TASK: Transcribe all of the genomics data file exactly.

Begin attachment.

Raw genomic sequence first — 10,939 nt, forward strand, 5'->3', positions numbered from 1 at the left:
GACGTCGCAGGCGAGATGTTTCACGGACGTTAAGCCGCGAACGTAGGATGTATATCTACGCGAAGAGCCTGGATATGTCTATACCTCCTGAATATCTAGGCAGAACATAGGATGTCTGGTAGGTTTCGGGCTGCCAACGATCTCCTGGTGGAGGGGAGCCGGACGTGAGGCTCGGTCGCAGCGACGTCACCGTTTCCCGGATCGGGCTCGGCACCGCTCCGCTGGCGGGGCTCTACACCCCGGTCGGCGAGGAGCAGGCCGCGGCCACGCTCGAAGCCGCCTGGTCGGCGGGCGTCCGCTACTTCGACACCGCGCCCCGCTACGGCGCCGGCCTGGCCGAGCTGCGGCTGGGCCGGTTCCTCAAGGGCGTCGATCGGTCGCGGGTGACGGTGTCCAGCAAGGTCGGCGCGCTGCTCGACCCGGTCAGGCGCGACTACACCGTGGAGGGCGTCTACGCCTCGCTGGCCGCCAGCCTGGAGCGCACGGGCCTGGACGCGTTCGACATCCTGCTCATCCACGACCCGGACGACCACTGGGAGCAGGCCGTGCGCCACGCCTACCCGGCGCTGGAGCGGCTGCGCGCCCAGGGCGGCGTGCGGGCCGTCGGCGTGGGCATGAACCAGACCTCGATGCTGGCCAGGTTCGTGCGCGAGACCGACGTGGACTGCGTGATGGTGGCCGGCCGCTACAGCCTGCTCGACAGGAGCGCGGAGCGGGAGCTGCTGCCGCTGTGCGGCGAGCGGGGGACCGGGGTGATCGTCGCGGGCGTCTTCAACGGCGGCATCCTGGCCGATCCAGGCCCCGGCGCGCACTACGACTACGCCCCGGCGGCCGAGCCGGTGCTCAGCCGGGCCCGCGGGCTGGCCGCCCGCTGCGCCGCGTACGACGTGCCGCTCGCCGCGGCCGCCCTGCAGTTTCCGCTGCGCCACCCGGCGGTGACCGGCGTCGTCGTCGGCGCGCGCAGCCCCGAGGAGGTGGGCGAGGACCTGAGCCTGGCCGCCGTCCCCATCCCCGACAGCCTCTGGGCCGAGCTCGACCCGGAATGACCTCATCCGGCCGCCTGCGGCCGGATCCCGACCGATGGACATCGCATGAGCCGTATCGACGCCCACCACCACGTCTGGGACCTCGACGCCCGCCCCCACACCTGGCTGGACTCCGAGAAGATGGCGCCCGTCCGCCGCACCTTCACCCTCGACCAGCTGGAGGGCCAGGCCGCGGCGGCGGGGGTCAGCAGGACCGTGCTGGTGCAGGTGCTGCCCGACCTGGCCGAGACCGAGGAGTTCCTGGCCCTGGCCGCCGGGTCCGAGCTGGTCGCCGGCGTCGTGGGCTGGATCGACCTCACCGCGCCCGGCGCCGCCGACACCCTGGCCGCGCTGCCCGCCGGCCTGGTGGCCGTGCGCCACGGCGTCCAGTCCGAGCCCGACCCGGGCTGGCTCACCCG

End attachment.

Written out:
Raw genomic sequence first — 10,939 nt, forward strand, 5'->3', positions numbered from 1 at the left:
GACGTCGCAGGCGAGATGTTTCACGGACGTTAAGCCGCGAACGTAGGATGTATATCTACGCGAAGAGCCTGGATATGTCTATACCTCCTGAATATCTAGGCAGAACATAGGATGTCTGGTAGGTTTCGGGCTGCCAACGATCTCCTGGTGGAGGGGAGCCGGACGTGAGGCTCGGTCGCAGCGACGTCACCGTTTCCCGGATCGGGCTCGGCACCGCTCCGCTGGCGGGGCTCTACACCCCGGTCGGCGAGGAGCAGGCCGCGGCCACGCTCGAAGCCGCCTGGTCGGCGGGCGTCCGCTACTTCGACACCGCGCCCCGCTACGGCGCCGGCCTGGCCGAGCTGCGGCTGGGCCGGTTCCTCAAGGGCGTCGATCGGTCGCGGGTGACGGTGTCCAGCAAGGTCGGCGCGCTGCTCGACCCGGTCAGGCGCGACTACACCGTGGAGGGCGTCTACGCCTCGCTGGCCGCCAGCCTGGAGCGCACGGGCCTGGACGCGTTCGACATCCTGCTCATCCACGACCCGGACGACCACTGGGAGCAGGCCGTGCGCCACGCCTACCCGGCGCTGGAGCGGCTGCGCGCCCAGGGCGGCGTGCGGGCCGTCGGCGTGGGCATGAACCAGACCTCGATGCTGGCCAGGTTCGTGCGCGAGACCGACGTGGACTGCGTGATGGTGGCCGGCCGCTACAGCCTGCTCGACAGGAGCGCGGAGCGGGAGCTGCTGCCGCTGTGCGGCGAGCGGGGGACCGGGGTGATCGTCGCGGGCGTCTTCAACGGCGGCATCCTGGCCGATCCAGGCCCCGGCGCGCACTACGACTACGCCCCGGCGGCCGAGCCGGTGCTCAGCCGGGCCCGCGGGCTGGCCGCCCGCTGCGCCGCGTACGACGTGCCGCTCGCCGCGGCCGCCCTGCAGTTTCCGCTGCGCCACCCGGCGGTGACCGGCGTCGTCGTCGGCGCGCGCAGCCCCGAGGAGGTGGGCGAGGACCTGAGCCTGGCCGCCGTCCCCATCCCCGACAGCCTCTGGGCCGAGCTCGACCCGGAATGACCTCATCCGGCCGCCTGCGGCCGGATCCCGACCGATGGACATCGCATGAGCCGTATCGACGCCCACCACCACGTCTGGGACCTCGACGCCCGCCCCCACACCTGGCTGGACTCCGAGAAGATGGCGCCCGTCCGCCGCACCTTCACCCTCGACCAGCTGGAGGGCCAGGCCGCGGCGGCGGGGGTCAGCAGGACCGTGCTGGTGCAGGTGCTGCCCGACCTGGCCGAGACCGAGGAGTTCCTGGCCCTGGCCGCCGGGTCCGAGCTGGTCGCCGGCGTCGTGGGCTGGATCGACCTCACCGCGCCCGGCGCCGCCGACACCCTGGCCGCGCTGCCCGCCGGCCTGGTGGCCGTGCGCCACGGCGTCCAGTCCGAGCCCGACCCGGGCTGGCTCACCCG